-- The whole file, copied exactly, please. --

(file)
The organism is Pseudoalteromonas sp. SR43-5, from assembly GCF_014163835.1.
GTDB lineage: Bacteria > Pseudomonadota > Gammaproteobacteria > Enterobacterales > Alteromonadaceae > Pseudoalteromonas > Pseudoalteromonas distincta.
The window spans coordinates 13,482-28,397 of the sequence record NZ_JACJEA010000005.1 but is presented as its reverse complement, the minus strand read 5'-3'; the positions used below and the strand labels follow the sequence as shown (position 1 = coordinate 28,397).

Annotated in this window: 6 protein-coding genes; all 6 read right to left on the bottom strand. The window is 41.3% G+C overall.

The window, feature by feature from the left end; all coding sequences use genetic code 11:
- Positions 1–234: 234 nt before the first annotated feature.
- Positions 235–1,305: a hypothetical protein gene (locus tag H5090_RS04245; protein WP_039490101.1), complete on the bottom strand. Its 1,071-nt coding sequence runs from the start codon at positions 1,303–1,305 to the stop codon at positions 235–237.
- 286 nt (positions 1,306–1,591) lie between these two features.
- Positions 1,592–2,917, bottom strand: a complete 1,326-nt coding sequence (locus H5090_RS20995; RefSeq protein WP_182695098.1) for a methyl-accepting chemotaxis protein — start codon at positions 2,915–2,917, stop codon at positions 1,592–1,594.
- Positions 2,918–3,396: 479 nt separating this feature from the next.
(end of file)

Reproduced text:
The organism is Pseudoalteromonas sp. SR43-5, from assembly GCF_014163835.1.
GTDB lineage: Bacteria > Pseudomonadota > Gammaproteobacteria > Enterobacterales > Alteromonadaceae > Pseudoalteromonas > Pseudoalteromonas distincta.
The window spans coordinates 13,482-28,397 of the sequence record NZ_JACJEA010000005.1 but is presented as its reverse complement, the minus strand read 5'-3'; the positions used below and the strand labels follow the sequence as shown (position 1 = coordinate 28,397).

Annotated in this window: 6 protein-coding genes; all 6 read right to left on the bottom strand. The window is 41.3% G+C overall.

The window, feature by feature from the left end; all coding sequences use genetic code 11:
- Positions 1–234: 234 nt before the first annotated feature.
- Positions 235–1,305: a hypothetical protein gene (locus tag H5090_RS04245; protein WP_039490101.1), complete on the bottom strand. Its 1,071-nt coding sequence runs from the start codon at positions 1,303–1,305 to the stop codon at positions 235–237.
- 286 nt (positions 1,306–1,591) lie between these two features.
- Positions 1,592–2,917, bottom strand: a complete 1,326-nt coding sequence (locus H5090_RS20995; RefSeq protein WP_182695098.1) for a methyl-accepting chemotaxis protein — start codon at positions 2,915–2,917, stop codon at positions 1,592–1,594.
- Positions 2,918–3,396: 479 nt separating this feature from the next.